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Authors:Jean-Baptiste Tristan, Joseph Tassarotti, Koundinya Vajjha, Michael L. Wick, Anindya Banerjee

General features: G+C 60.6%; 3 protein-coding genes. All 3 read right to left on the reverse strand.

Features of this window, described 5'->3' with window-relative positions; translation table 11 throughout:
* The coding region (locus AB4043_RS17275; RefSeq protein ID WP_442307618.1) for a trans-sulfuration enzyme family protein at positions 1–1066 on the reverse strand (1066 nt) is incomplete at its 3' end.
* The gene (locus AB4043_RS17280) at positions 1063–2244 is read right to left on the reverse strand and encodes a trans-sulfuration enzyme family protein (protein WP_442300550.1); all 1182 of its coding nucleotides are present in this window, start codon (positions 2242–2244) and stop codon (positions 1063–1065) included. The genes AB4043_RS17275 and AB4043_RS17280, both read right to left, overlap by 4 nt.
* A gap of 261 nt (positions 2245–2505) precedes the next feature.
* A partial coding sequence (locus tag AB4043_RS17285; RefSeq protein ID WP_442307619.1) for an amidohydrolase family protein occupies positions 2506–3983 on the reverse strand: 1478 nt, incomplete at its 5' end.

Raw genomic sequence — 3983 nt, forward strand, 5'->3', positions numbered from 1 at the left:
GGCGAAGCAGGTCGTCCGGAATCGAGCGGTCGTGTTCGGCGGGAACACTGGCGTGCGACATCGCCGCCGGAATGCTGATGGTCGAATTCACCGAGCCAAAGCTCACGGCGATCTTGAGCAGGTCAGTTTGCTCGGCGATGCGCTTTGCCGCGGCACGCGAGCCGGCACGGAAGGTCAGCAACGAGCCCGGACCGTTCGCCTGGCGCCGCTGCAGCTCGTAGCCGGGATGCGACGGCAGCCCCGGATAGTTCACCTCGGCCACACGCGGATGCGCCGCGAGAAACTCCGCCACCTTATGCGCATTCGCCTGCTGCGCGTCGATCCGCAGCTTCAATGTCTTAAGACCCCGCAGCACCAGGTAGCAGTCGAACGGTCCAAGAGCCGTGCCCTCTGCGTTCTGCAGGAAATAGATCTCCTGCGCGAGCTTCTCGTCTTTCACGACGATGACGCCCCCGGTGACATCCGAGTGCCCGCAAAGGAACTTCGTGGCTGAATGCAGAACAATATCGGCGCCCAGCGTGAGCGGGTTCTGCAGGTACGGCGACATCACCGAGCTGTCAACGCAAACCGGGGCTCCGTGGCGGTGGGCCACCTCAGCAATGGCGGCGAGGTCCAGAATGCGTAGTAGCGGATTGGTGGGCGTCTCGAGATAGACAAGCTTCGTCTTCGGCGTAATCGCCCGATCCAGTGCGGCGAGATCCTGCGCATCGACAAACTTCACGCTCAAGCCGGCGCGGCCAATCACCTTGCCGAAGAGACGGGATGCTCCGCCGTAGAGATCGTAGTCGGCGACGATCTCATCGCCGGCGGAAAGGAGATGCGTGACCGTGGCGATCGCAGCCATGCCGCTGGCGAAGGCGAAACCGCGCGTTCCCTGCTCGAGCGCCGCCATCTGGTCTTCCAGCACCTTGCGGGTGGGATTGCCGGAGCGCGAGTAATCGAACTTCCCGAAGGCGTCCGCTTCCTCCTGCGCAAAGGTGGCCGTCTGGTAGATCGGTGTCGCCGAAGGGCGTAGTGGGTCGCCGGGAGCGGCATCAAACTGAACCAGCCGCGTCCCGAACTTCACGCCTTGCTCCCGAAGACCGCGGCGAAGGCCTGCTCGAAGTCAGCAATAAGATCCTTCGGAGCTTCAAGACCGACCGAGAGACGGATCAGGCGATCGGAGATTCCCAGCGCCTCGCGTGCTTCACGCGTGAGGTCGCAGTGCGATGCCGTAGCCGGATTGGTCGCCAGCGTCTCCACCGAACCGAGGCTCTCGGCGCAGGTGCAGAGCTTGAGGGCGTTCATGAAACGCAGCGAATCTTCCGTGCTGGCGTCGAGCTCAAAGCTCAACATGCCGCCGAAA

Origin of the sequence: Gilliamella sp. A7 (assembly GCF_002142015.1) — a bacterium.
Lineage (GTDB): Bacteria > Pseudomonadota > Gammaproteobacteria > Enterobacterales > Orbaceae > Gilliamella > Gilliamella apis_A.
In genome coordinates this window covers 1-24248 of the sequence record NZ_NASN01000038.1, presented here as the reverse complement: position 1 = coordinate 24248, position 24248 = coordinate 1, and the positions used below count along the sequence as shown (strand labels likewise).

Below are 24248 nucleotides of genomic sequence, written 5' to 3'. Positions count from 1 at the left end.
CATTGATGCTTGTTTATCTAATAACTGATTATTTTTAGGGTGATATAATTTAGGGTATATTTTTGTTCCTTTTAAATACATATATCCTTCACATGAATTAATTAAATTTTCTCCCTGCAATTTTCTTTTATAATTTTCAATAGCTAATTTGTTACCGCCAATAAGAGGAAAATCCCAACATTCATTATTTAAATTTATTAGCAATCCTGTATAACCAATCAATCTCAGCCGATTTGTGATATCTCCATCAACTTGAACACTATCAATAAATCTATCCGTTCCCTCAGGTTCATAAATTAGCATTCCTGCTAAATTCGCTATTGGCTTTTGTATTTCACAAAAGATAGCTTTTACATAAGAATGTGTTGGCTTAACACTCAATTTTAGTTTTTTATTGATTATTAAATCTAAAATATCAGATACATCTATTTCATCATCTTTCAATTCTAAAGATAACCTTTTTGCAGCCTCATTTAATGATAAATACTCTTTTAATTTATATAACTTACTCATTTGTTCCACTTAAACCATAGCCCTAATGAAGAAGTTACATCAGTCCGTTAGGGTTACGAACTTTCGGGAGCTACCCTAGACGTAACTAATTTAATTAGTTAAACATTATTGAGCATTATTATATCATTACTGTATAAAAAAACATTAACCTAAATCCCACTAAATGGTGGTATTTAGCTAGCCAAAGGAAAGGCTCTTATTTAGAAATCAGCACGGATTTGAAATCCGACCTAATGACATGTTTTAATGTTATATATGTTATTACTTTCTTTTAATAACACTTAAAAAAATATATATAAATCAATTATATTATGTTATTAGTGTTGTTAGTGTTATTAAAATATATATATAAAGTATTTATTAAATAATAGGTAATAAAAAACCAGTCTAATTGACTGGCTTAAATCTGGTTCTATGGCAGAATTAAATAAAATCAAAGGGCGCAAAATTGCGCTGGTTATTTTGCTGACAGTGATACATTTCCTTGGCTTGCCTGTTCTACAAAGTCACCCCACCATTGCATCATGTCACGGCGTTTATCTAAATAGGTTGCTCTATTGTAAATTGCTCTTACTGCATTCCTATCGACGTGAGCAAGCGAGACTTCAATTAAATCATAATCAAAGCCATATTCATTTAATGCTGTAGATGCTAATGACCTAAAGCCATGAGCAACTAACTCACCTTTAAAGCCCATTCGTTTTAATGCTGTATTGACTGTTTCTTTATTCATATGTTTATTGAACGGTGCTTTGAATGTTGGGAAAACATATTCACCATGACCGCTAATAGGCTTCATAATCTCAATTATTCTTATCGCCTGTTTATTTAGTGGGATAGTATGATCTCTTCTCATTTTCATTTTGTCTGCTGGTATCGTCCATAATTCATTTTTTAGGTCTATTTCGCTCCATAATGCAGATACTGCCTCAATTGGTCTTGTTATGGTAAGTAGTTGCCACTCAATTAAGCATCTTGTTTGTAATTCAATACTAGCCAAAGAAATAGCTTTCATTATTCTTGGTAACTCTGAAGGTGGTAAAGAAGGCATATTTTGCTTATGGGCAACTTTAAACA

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Abstract:As machine learning is increasingly used in essential systems, it is important to reduce or eliminate the incidence of serious bugs. A growing body of research has developed machine learning algorithms with formal guarantees about performance, robustness, or fairness. Yet, the analysis of these algorithms is often complex, and implementing such systems in practice introduces room for error. Proof assistants can be used to formally verify machine learning systems by constructing machine checked proofs of correctness that rule out such bugs. However, reasoning about probabilistic claims inside of a proof assistant remains challenging. We show how a probabilistic program can be automatically represented in a theorem prover using the concept of \emph{reparameterization}, and how some of the tedious proofs of measurability can be generated automatically from the probabilistic program. To demonstrate that this approach is broad enough to handle rather different types of machine learning systems, we verify both a classic result from statistical learning theory (PAC-learnability of decision stumps) and prove that the null model used in a Bayesian hypothesis test satisfies a fairness criterion called demographic parity.

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